Sue: Be willing to share personal stories of how you came to the conclusions you are writing about. Share your journey with the reader. Many times, we feel our personal stories might not be of interest to others, but society has a huge appetite for the evolution of how the real story came to be. Dig deep and ask yourself to discover “the What, the How and the When.” Then write from that perspective. It takes time, it hurts sometimes, and it requires many, many edits.
Deciding how to organize 14 chapters
Simon: There is so much helpful content, spanning 14 chapters in this book, Secrets to Parenting Without Giving a F^ck. What was your process for making decisions about the order of these 14 chapters?
Sue: So many of those decisions were intentional. I laid out the sequence of the chapters so each concept could be introduced, taught and then built upon. I followed the timing of my own awakening as I raised our kids. I purposefully laid out the chapters to be a continuation of the previous method. All the parenting techniques work synergistically but also require an explanation to go to the next chapter. For example, I saved the chapter Punishment is Pointless for last. It’s important for the reader to go through the process of learning how to parent as a partner, show respect, etc., before being able to incorporate why punishment is pointless.
Simon: Name someone that helped you in the process of publishing this work. How did they help you to make good decisions when publishing your book?
Sue: That person would be Sandra Cavanaugh. She received a paragraph of thanks in my book. Sandra is many things, an intuitive, a director, actor, writer, and so much more. I’m fortunate enough to have been able to work with her prior to writing my book. She taught our son acting lessons which made her uniquely qualified to know me as a parent and to also know the product of my parenting through working with my child. She experienced how I parented and how it created an independent, self-sufficient and confident child, even at thirteen years old. With her intimate knowledge of me and my family, coupled with her vast professional abilities, her involvement as my confidant and content editor made tremendous sense. She did not disappoint!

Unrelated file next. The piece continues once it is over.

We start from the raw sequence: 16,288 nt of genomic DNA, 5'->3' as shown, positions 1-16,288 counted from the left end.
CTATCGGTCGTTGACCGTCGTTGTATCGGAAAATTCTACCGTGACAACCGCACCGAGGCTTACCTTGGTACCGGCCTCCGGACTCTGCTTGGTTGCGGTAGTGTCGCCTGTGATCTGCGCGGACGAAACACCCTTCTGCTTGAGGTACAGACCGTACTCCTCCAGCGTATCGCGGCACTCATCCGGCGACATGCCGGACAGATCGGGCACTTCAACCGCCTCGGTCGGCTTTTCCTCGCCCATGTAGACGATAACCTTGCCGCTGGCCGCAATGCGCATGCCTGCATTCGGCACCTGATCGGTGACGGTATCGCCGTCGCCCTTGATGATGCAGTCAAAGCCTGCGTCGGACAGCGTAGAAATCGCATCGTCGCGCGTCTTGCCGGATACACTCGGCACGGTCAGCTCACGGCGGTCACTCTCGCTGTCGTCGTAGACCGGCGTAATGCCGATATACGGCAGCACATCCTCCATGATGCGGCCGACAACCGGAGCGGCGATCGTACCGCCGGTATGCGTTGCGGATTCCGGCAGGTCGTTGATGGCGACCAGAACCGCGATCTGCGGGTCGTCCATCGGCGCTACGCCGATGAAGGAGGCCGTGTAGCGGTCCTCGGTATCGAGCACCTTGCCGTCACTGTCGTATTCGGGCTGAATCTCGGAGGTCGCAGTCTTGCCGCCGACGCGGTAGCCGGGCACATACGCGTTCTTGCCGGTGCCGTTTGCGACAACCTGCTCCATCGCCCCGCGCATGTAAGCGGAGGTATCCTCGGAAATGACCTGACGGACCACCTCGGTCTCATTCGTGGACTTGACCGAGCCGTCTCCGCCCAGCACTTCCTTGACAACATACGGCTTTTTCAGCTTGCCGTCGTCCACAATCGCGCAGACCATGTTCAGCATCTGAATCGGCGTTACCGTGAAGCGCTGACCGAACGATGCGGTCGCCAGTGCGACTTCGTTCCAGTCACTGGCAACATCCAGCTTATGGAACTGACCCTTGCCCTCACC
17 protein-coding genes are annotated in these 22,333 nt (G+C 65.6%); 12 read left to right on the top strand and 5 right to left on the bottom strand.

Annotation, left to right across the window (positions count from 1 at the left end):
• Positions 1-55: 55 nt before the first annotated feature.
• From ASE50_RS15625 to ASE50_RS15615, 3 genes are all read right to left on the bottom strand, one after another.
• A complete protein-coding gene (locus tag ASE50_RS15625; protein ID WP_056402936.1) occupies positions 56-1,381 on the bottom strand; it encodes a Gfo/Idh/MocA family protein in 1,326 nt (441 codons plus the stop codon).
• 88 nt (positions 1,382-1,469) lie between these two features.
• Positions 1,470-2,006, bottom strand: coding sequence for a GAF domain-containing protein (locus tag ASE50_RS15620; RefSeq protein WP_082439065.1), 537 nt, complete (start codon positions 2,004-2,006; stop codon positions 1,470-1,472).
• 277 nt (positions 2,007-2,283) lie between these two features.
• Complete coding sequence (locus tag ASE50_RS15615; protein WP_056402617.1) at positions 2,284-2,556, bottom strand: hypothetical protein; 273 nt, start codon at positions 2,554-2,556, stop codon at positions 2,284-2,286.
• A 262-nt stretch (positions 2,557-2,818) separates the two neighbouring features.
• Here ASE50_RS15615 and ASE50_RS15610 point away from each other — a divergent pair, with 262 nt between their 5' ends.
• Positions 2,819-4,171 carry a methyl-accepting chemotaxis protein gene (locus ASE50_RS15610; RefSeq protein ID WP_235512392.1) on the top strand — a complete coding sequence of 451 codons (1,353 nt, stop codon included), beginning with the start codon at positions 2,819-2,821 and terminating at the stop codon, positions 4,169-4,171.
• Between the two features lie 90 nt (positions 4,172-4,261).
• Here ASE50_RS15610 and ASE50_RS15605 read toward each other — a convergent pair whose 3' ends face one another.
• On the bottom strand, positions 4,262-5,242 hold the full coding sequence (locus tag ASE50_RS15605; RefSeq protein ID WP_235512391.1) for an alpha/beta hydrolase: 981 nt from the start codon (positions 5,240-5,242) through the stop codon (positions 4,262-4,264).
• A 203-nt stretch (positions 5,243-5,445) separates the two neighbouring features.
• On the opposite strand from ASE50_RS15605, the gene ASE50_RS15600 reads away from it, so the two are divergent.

Getting reviews on Amazon
Simon: Your book has received excellent reviews on Amazon. What advice might you give to authors who are hoping to receive positive reviews for their work?
Sue: I have no secret or method for this. Whenever we put our content out for public consumption, it’s a huge risk. In my case, a few parents who I’ve mentored felt compelled to review the book with nice reviews. But overall, the other reviews are a gamble as with any book.
Challenges of marketing a book with an expletive in the title
Simon: Did you face any challenges in marketing your book, Secrets to Parenting Without Giving a F^ck? Specifically, did the title cause any problems with marketing your book on Amazon?
Sue: Yes, it did. There were no issues with getting it listed on Amazon, but I am not able to spend ad dollars to promote it. I knew this up front. I tried to find another way to convey the counterintuitive message of my existing title but couldn’t find anything quite so on point for me and ultimately decided to keep it. Using the word f^ck happens to be authentically in my vernacular. It was not used for shock value and I tie the word well into validating my message throughout the book. I’ve not gotten any complaints, in fact, everyone has told me they love the title. Due to Amazon’s rules, it’s forced me to be even more creative with my marketing and out-of-the-box thinking to promote my book. Ever the entrepreneur, I will find other ways!
Simon: In the acknowledgments section, you name several people who helped you along your journey to writing Secrets to Parenting Without Giving a F^ck. Can you say a little bit about how these writing professionals helped you?
Sue: Each of them believed in a brand-new writer. They didn’t judge me or make me feel as though writing a self-published book couldn’t be accomplished. In fact, each person enthusiastically welcomed me into their practice and shared their excitement with the writing process. The author community is quite passionate and willing to share their resources with new writers or those just getting started.
Simon: Your book has an enormous potential to impact readers on one of the most important topics: Parenting. What general advice would you give to aspiring book writers who have a passion for making a positive impact in the lives of readers?
Sue: Be fearless. Jump and the net will appear! If an event or experience has impacted you positively, then it will likely impact many others. As I mentioned earlier, the public has a healthy appetite for the unfolding of a good story. The huge growth of reality TV is a testament to that. We all love the art of the story. Believe in yourself. An old story to you will always be new to someone else.
ABOUT SUE DONNELLAN
Sue Donnellan is a mom of four (including triplets), CEO x 3, wife and author. Her platform Ask Mom Parenting connects parents with Sue’s 15+ years of mentoring through many types of child behavior challenges. With humor, wisdom and intuitiveness, Sue helps struggling parents emerge on the other side of their overwhelm with her functional parenting style. Sue quickly helps parents experience harmony in their home and learn the skills for creating a relationship of lifelong trust and respect with their children.